Most environmentalists will tell you that food waste is one the leading contributors to climate change. Not necessarily the food itself, but the fact that it’s the item most excessively thrown into landfills. Think spoiled leftovers, rotten fruits or veggies or unopened/half eaten foods from a lunchbox. So what can we do? A few ideas from home:
Get organized, whatever that means for you. Hannah has some great ideas in her post on the topic. Meal plan, take stock of what you have, use it before you lose it. That kind of thing. I like to keep a running list on my refrigerator door so items don’t get lost in the shuffle. The type-A aspect of me loves crossing-out the options as they get eaten and waste is prevented. Others like to keep an “eat me first” bin for fruits or veggies that are closing to spoiling. Find a do-able system and stick with it. Obviously meal planning helps too, because then there’s a time and place for each piece of food purchased and you’re not left wondering what to do with that random stalk of broccoli (this actually happened to me yesterday and I made soup with it) or chicken breast. For us, we take our leftovers for lunch each day and have a pretty static list of the fruits and veggies my kids bring for school snack. Saves the guess work of thinking about what to make and pack each day.
Be flexible about “best by” dates: Admittedly, this one has been harder for me to adopt and I’m willing to bet that my husband still doesn’t love it (though I was proven wrong last night when he trusted me and took a chance!). I used to have a “when in doubt, throw it out” rule and truthfully still adhere to that for most meat dishes. However other items have more wiggle room. Most yogurts will be fine after the date on the container. Not talking months, but definitely a few weeks. Same for milk, packaged snacks etc. Use the smell test. I think you’ll find that most things are safe enough to eat and less waste ensues. A little less rigidity goes a long way.
Speak-Up, Advocate and Use the Power of Your Vote and Dollar: As I shared on Friday, organizations have the power to make huge differences. Hannaford is working to drive all of its leftover food towards composting rather than the landfill. New Hampshire is also working to pack-up leftover food to send home with kids for the the weekend. Schools are using “forecasting” to decide what to serve based on the items most likely to be eaten, and I love this idea of a “share cart” in Nashua schools (see article). I was a kid once and remember throwing away whole un-opened yogurts etc. Of course I cringe at that thought now, but would’ve definitely placed that yogurt on a share cart instead. Covid and staffing issues present complications, but I will start talking about these ideas with people in the community and recommend you do as well. It never hurts to ask and start a conversation.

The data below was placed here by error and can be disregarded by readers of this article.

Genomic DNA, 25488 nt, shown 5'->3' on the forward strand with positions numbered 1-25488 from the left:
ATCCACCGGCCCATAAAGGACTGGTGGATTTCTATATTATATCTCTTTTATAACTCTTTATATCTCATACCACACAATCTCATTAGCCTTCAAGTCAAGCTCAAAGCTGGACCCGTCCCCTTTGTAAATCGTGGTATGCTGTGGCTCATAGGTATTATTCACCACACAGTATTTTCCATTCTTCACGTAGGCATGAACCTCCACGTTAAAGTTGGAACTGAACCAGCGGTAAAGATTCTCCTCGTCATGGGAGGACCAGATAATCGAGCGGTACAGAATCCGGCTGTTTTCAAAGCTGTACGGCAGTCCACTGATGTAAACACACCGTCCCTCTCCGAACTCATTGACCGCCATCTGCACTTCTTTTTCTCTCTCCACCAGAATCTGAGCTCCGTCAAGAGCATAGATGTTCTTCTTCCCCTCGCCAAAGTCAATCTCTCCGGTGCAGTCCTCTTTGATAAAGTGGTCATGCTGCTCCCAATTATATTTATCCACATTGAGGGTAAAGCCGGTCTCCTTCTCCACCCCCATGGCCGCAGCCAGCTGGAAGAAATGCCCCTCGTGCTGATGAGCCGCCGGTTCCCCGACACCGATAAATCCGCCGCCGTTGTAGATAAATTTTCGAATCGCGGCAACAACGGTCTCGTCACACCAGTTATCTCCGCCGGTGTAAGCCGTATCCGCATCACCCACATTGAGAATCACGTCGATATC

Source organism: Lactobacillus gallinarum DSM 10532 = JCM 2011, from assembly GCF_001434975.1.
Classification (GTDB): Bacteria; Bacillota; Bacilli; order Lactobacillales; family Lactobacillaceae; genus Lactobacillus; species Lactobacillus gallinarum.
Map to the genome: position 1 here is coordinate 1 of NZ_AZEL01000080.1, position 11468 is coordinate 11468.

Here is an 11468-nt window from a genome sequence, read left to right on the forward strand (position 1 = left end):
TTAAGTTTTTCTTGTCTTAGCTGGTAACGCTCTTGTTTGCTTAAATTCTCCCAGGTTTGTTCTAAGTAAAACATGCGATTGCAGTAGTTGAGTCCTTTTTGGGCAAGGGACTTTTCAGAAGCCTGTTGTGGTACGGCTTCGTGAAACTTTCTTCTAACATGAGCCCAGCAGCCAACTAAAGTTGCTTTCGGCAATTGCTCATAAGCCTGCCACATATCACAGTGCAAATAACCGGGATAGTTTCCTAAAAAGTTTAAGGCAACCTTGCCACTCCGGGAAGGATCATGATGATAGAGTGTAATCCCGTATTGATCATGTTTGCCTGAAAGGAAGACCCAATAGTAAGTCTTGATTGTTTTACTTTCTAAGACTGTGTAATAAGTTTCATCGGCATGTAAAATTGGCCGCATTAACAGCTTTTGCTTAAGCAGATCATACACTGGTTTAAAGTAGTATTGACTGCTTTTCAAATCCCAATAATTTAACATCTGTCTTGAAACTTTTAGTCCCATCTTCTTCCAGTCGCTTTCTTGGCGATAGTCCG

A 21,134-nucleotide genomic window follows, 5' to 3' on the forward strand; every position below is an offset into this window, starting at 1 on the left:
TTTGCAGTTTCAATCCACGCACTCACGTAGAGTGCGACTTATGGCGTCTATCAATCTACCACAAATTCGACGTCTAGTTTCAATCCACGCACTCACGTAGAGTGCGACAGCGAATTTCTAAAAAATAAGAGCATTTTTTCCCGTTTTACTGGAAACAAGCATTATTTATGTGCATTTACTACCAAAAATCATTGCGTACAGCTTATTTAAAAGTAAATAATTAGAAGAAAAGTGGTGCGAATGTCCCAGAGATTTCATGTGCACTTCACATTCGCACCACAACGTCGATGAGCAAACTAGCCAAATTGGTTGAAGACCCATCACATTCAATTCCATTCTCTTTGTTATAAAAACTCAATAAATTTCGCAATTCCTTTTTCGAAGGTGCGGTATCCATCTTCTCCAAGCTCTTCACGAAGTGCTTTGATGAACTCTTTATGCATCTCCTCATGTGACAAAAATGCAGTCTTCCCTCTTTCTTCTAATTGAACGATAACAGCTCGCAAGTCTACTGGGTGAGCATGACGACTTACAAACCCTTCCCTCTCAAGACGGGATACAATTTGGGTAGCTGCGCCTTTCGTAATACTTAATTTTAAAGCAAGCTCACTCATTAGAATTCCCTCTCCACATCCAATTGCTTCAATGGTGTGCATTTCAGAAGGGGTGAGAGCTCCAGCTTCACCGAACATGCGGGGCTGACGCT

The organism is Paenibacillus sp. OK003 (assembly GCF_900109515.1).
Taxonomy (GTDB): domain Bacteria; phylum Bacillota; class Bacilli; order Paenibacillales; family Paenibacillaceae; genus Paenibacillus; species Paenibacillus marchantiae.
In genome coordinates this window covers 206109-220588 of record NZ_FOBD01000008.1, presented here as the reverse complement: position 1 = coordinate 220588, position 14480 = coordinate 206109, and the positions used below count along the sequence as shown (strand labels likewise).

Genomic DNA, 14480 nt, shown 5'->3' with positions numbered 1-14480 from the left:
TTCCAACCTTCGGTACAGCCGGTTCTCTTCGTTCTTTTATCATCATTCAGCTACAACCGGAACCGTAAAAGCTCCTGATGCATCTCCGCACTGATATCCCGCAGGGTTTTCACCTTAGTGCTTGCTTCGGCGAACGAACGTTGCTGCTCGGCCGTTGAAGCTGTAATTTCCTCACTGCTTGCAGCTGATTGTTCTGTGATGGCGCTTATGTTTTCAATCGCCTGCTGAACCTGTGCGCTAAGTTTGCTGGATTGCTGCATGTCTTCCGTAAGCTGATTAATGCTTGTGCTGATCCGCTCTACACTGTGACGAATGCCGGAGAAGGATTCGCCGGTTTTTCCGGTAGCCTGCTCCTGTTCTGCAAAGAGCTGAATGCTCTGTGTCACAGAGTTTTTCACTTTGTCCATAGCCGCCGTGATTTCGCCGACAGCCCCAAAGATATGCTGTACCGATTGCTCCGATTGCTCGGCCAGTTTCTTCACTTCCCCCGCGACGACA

I’ll also throw in my usual compost recommendation. Sometimes food goes bad, no matter how hard we try. We’re human, after all. So if you have some rotten fruit etc, throw it into the compost. New to composting? We have a quick tutorial on the site. It’s a lot easier and less time consuming than it first appears.
Lastly, Mark Bittman has a new book about food choices and how they affect various factors, including climate change. It seems like a follow-up to Michael Pollan’s Omnivore’s Dilemma, and is on my to-read list. Have you read Animal, Vegetable, Junk? If so, what did you think? – Rachel